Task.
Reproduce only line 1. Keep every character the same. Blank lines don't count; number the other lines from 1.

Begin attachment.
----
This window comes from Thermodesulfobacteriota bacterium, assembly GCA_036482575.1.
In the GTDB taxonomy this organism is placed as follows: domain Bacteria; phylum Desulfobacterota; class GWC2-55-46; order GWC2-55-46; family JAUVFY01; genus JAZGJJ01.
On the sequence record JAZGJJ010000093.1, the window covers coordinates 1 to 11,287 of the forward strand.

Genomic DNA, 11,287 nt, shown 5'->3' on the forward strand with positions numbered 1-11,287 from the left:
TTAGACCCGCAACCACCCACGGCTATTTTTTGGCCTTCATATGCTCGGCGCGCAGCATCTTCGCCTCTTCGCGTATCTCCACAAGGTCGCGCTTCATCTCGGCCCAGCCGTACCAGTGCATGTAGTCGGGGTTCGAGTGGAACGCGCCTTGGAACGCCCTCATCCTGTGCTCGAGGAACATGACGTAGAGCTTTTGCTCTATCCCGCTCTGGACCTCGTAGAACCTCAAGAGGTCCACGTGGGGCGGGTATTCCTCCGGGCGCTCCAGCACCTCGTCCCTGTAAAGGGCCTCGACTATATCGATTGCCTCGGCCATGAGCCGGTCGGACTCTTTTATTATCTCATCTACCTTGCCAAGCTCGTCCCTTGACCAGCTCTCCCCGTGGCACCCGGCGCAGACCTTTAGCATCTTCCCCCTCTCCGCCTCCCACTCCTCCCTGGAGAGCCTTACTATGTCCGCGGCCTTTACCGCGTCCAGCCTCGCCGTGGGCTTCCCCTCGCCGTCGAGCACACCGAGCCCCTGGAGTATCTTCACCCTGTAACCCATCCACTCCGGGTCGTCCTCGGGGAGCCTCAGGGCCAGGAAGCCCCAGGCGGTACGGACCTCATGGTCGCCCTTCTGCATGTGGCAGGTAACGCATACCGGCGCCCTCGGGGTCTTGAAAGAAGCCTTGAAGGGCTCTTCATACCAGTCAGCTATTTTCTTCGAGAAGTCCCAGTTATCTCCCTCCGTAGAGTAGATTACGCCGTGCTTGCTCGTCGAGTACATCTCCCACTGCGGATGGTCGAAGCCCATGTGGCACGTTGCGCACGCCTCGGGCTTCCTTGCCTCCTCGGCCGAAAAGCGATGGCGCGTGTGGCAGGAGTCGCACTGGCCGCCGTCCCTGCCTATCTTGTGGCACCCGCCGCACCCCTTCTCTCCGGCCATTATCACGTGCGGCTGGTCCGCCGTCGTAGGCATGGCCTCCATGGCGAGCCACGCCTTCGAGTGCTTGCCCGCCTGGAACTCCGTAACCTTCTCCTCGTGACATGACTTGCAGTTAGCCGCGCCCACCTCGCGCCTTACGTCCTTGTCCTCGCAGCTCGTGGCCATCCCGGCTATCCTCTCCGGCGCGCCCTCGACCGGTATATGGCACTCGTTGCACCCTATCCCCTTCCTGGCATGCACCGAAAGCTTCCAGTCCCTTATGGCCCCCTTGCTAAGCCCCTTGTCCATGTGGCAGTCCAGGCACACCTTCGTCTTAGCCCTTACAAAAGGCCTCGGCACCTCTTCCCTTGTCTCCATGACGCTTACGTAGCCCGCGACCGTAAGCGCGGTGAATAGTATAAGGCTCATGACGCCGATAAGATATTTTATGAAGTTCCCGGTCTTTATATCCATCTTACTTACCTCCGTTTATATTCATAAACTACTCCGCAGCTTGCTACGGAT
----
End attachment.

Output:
This window comes from Thermodesulfobacteriota bacterium, assembly GCA_036482575.1.